Peru’s Rich Holidays & Traditions
When we hear the word “tradition”, we tend to think of gatherings of friends and family with some special type of food for the occasion. In Peru, a key part of embracing traditions like holidays and birthdays involve the food itself as well as what comes after the meal: Dessert! These special moments with loved ones wouldn’t be a celebration without some sweet treats!
Nonetheless, the desserts aren’t an afterthought in Peru, rather a vital part of the country’s many holidays and traditions. These confectioneries include chocolate, cake, candy and other delicious creations. If you’re reading this piece in the northern hemisphere, you probably associate at least some of these sweets with winter weather, but do you think that you eat them during the summer?
Regardless of the warm weather in Peru in December and January, due to its location in the southern hemisphere, the Peruvian holidays and traditions wouldn’t be the same without their emphasis on these delicious desserts, especially around Christmas time. These post-meal staples show their love and passion for chocolate which has a unique history and continues to play a major role in Peruvian culture.
Chocolate in Peru
When you think of chocolate, you might think of the European countries, such as Belgium and Switzerland. However, have you thought about where the Europeans would get the cacao beans that make chocolate? Have you wondered how chocolate eventually become one of the most popular treats in the world?
When Christopher Columbus returned from South America to Europe in the early 16th century, he brought bitter cacao beans. These beans wouldn’t become popular until after the Europeans added sugar to make the sweeter flavor of the chocolate that we have today, according to NPR.
As chocolate has become popular worldwide, it has become an important piece of Peru’s culture. Most recently, in the early 2010’s, a discovery of over three hundred types of cacao beans have been discovered in Peru.
Not to mention, a few years ago, a new strand of white cacao bean was discovered in Peru that’s extremely rare and expensive. This bean grew at a high altitude of over 4,000 feet so these special beans are less acidic, and therefore less bitter, and make some of the world’s purest chocolate because the beans don’t require additional flavoring to make them sweeter, such as vanilla, according to the NY Times.
Hot Chocolate in the South American Summer
Yes, you’ve read the heading correctly! If you’re in the northern hemisphere, you’re probably experiencing some form of colder, winter weather and enjoying some hot beverages! However, in Peru, they still like to enjoy their summertime despite temperatures over 80º F (26.6ºC) because they love chocolate!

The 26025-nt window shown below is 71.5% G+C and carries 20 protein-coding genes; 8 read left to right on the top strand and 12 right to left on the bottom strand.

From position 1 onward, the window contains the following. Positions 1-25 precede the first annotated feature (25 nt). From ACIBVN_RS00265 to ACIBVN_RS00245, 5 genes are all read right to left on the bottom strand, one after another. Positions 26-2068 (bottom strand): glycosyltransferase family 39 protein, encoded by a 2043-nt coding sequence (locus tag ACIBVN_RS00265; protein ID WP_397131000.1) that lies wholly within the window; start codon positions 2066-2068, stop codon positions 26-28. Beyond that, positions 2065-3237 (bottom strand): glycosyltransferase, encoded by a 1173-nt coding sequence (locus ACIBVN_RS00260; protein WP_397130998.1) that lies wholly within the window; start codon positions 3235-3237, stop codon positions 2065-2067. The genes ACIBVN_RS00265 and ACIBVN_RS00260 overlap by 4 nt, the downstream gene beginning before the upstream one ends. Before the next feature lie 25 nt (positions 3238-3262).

Peruvians love their chocolate in all forms and still drink hot chocolate around Christmas time and New Years. Although they enjoy hot chocolate during the holiday season, they enjoy birthdays any time of year and the cake that comes with it!
Peruvians Have Their Cake & Eat It Too!
Cake has the center piece behind big Peruvian celebrations and none bigger than the birthdays parties. When I taught at a primary school in Lima, I saw how Peru takes birthdays so serious that the school made restrictions for anything beyond the birthday cake.
At the beginning of my semester of teaching in Lima, in addition to the birthday cake, the parents of the students brought in a lot of food, treats, and birthday accessories (hats, noise makers, etc) on their child’s special day. After a few chaotic birthdays with too many sweets and toys, we collectively decided that birthday accessories became distractions that were no longer allowed. We had a lot of parental support since the parents too felt the pressure of the birthday madness. Nevertheless, the cake kept its special place at the table.
In the teacher meeting when the decision was communicated, as the only American in the teacher group, I jokingly asked if the school was no longer going to allow cakes either. After a short pause, everyone laughed uneasily at the thought of no birthday cake.
At EdOdyssey, we don’t want our students to miss out any cake! In our past programs, we’ve taken our students to the chocolate museum in the center of Lima and they’ve learned about the history of chocolate and even tasted some of the best of Peru’s chocolate.
Are you a chocolate and cake fanatic? Do you not have much of a sweet tooth? In either case, Peru has plenty of bakeries across the country so you’ll have plenty of opportunities to try these one-of-a-kind treats. We don’t want you to miss out on some of the most delicious types of desserts that the world has to offer!
Check us out on social media and see what special foods and desserts that you can find in Peru, and elsewhere!
Fabricant, Florence. “Rare Cacao Beans Discovered in Peru”. January 11, 2011. https://www.nytimes.com/2011/01/12/dining/12chocolate.html
Godoy, Maria. “In Peru, A Hunt for Chocolate Like You’ve Never Tasted It”. October 11, 2011. https://www.npr.org/sections/thesalt/2011/10/10/141153396/in-peru-a-hunt-for-chocolate-like-youve-never-tasted-it
Special Contributor: Kristen Richard